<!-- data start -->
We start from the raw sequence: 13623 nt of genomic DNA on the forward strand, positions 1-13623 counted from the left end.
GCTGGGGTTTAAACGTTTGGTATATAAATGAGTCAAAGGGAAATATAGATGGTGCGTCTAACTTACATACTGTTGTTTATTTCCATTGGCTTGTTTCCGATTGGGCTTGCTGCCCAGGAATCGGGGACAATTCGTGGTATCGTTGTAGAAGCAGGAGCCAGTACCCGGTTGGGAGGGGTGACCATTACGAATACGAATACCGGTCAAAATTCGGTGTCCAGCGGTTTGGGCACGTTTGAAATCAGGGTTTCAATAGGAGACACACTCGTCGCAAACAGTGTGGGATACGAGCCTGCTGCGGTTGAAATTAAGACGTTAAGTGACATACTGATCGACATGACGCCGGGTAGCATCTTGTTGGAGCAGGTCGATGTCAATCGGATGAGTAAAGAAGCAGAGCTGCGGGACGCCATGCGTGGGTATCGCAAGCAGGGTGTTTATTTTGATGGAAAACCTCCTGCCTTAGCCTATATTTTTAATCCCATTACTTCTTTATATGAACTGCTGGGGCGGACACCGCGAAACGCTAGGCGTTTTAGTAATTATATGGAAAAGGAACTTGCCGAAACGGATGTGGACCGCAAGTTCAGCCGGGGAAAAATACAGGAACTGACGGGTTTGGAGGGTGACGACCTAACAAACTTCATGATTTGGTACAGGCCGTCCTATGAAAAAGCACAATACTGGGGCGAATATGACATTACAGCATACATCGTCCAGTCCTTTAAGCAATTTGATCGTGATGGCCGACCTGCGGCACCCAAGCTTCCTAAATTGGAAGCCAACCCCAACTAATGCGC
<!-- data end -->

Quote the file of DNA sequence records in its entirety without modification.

We start from the raw sequence: 13623 nt of genomic DNA on the forward strand, positions 1-13623 counted from the left end.
GCTGGGGTTTAAACGTTTGGTATATAAATGAGTCAAAGGGAAATATAGATGGTGCGTCTAACTTACATACTGTTGTTTATTTCCATTGGCTTGTTTCCGATTGGGCTTGCTGCCCAGGAATCGGGGACAATTCGTGGTATCGTTGTAGAAGCAGGAGCCAGTACCCGGTTGGGAGGGGTGACCATTACGAATACGAATACCGGTCAAAATTCGGTGTCCAGCGGTTTGGGCACGTTTGAAATCAGGGTTTCAATAGGAGACACACTCGTCGCAAACAGTGTGGGATACGAGCCTGCTGCGGTTGAAATTAAGACGTTAAGTGACATACTGATCGACATGACGCCGGGTAGCATCTTGTTGGAGCAGGTCGATGTCAATCGGATGAGTAAAGAAGCAGAGCTGCGGGACGCCATGCGTGGGTATCGCAAGCAGGGTGTTTATTTTGATGGAAAACCTCCTGCCTTAGCCTATATTTTTAATCCCATTACTTCTTTATATGAACTGCTGGGGCGGACACCGCGAAACGCTAGGCGTTTTAGTAATTATATGGAAAAGGAACTTGCCGAAACGGATGTGGACCGCAAGTTCAGCCGGGGAAAAATACAGGAACTGACGGGTTTGGAGGGTGACGACCTAACAAACTTCATGATTTGGTACAGGCCGTCCTATGAAAAAGCACAATACTGGGGCGAATATGACATTACAGCATACATCGTCCAGTCCTTTAAGCAATTTGATCGTGATGGCCGACCTGCGGCACCCAAGCTTCCTAAATTGGAAGCCAACCCCAACTAATGCGC